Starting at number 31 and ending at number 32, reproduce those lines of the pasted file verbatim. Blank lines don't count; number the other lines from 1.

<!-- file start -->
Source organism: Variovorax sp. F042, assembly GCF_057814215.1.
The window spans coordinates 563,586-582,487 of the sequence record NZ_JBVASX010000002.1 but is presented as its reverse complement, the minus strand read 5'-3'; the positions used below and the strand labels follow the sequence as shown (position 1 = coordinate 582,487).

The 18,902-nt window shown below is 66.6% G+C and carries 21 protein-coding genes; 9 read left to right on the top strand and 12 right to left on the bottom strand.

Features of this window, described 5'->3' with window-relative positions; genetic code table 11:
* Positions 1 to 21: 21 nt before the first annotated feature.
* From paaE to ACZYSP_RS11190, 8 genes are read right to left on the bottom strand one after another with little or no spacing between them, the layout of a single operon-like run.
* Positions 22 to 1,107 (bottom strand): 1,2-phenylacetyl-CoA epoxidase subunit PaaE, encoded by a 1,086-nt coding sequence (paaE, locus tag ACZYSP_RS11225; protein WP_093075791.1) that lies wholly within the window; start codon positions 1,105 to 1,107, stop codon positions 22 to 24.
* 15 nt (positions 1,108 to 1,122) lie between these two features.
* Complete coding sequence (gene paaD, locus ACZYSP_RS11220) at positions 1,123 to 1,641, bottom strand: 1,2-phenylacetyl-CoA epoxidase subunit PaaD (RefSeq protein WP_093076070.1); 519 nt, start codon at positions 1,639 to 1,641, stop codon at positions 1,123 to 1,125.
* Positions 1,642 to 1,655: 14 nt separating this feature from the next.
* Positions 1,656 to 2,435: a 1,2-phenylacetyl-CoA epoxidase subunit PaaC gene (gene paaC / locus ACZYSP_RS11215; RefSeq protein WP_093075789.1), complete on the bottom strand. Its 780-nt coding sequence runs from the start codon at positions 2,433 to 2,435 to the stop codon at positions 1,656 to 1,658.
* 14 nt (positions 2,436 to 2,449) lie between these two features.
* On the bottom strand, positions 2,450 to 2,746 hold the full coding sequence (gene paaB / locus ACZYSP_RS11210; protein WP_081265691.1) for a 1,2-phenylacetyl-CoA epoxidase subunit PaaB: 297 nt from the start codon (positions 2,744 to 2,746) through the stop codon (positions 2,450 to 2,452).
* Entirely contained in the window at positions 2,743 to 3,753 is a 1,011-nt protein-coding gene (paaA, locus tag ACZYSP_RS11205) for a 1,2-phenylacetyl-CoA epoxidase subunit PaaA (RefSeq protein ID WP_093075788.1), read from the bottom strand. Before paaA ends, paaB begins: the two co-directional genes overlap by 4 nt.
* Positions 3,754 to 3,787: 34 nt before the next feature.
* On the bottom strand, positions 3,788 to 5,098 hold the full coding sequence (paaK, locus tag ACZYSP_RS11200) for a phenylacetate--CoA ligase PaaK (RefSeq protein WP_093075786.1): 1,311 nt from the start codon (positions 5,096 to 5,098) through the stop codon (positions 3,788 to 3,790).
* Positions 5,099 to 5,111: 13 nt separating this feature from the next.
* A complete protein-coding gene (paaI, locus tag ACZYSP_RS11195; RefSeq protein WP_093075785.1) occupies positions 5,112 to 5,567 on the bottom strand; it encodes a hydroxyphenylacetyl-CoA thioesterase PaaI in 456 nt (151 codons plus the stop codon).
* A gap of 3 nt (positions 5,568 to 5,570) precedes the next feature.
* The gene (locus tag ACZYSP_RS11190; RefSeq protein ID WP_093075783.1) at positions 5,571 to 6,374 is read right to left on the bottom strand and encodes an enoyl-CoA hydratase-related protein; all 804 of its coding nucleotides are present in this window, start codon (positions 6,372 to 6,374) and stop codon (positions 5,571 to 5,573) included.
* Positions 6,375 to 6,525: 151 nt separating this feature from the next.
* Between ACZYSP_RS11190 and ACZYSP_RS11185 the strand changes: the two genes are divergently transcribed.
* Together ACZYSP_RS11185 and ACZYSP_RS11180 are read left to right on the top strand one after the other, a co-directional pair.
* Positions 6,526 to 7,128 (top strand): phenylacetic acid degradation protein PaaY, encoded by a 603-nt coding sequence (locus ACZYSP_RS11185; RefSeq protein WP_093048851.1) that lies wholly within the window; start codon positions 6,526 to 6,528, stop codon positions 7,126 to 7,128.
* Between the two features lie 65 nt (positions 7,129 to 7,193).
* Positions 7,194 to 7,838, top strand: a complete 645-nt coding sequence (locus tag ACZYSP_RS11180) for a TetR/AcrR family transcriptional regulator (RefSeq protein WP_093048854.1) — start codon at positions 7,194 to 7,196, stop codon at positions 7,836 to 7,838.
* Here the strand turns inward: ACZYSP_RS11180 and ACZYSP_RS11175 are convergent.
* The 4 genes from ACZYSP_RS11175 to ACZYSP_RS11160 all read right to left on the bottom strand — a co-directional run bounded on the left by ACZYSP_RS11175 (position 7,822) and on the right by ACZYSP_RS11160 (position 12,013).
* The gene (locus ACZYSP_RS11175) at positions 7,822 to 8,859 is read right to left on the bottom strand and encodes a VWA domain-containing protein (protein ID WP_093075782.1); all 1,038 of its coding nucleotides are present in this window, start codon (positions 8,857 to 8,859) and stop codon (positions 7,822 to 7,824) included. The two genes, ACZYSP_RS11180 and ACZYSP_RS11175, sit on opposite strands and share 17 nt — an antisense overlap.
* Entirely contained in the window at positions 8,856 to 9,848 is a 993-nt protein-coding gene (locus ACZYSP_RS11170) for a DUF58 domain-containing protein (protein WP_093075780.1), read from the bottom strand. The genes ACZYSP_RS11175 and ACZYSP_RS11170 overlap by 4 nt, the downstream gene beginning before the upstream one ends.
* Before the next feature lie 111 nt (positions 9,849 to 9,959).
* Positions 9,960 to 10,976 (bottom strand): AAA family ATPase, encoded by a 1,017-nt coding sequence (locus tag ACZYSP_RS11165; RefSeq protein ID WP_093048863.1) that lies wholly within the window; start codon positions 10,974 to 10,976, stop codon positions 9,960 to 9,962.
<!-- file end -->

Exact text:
* Before the next feature lie 111 nt (positions 9,849 to 9,959).
* Positions 9,960 to 10,976 (bottom strand): AAA family ATPase, encoded by a 1,017-nt coding sequence (locus tag ACZYSP_RS11165; RefSeq protein ID WP_093048863.1) that lies wholly within the window; start codon positions 10,974 to 10,976, stop codon positions 9,960 to 9,962.